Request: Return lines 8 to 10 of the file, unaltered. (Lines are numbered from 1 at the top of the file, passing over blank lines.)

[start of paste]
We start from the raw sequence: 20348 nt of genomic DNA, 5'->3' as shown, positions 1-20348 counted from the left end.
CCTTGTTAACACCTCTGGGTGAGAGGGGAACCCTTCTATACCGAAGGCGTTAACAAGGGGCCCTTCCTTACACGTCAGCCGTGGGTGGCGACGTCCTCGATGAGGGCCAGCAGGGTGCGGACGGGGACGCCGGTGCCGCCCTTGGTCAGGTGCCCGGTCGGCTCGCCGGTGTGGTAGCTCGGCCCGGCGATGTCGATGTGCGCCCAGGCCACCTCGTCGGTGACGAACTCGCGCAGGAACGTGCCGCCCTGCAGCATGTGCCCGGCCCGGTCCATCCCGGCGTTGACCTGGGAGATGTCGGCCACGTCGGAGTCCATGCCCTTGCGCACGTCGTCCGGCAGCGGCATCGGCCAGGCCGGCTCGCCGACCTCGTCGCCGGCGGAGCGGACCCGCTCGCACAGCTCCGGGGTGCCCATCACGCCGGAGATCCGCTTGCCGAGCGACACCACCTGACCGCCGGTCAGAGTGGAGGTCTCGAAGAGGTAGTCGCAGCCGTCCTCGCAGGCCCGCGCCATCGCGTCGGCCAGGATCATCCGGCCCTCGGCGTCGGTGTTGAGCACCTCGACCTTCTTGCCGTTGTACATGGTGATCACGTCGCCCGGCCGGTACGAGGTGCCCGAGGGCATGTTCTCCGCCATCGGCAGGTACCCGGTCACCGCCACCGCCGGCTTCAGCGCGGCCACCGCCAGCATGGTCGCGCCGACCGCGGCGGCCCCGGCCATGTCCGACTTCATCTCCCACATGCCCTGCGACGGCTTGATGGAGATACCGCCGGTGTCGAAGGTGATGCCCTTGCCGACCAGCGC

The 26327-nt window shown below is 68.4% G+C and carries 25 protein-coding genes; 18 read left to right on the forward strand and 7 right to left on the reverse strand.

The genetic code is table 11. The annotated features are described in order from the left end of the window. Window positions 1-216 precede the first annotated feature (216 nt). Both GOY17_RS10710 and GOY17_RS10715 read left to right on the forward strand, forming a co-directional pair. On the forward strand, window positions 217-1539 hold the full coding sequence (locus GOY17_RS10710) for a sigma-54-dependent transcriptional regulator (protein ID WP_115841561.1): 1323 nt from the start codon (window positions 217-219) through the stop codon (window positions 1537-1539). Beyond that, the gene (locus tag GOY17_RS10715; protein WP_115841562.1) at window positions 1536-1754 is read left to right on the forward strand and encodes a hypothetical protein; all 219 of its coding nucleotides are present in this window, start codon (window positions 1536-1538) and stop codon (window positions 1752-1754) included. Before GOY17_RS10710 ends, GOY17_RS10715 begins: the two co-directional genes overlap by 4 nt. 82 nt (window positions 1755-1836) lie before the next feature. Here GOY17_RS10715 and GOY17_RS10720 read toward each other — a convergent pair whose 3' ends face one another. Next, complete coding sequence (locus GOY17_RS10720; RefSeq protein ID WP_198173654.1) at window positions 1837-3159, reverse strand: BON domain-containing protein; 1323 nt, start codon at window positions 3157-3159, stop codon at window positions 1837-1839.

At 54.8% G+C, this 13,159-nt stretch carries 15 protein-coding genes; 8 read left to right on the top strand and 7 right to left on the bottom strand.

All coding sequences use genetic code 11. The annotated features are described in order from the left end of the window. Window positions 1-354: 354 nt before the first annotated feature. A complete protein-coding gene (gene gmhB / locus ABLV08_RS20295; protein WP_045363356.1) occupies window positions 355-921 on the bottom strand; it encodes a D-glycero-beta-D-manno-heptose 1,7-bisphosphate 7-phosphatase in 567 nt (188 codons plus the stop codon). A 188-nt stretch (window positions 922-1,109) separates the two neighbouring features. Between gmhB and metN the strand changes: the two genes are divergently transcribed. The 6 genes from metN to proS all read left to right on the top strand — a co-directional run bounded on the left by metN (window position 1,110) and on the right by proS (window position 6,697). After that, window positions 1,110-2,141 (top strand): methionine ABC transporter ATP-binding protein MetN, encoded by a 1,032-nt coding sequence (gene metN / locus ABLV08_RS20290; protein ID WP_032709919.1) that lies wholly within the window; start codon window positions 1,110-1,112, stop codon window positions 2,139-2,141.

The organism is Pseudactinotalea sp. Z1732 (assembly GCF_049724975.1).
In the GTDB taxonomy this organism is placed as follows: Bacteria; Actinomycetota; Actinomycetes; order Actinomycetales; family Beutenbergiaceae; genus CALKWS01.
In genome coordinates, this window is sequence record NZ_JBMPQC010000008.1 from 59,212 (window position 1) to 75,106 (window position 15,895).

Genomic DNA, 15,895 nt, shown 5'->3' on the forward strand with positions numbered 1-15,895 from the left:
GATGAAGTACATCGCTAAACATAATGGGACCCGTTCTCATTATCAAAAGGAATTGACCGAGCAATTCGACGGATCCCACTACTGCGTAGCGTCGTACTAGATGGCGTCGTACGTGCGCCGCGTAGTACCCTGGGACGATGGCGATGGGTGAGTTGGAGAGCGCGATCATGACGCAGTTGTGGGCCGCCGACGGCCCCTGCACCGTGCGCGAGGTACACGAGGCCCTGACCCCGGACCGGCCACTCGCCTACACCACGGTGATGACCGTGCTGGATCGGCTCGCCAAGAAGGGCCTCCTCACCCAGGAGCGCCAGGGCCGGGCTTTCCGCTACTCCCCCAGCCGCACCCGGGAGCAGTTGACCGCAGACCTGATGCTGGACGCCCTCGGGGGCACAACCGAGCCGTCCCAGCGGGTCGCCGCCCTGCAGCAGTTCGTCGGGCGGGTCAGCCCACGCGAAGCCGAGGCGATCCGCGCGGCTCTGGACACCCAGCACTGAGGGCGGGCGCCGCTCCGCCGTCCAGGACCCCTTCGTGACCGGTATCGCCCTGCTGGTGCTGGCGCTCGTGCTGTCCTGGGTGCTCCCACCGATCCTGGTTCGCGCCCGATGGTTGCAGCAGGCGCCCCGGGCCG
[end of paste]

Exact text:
In the GTDB taxonomy this organism is placed as follows: Bacteria; Actinomycetota; Actinomycetes; order Actinomycetales; family Beutenbergiaceae; genus CALKWS01.
In genome coordinates, this window is sequence record NZ_JBMPQC010000008.1 from 59,212 (window position 1) to 75,106 (window position 15,895).

Genomic DNA, 15,895 nt, shown 5'->3' on the forward strand with positions numbered 1-15,895 from the left: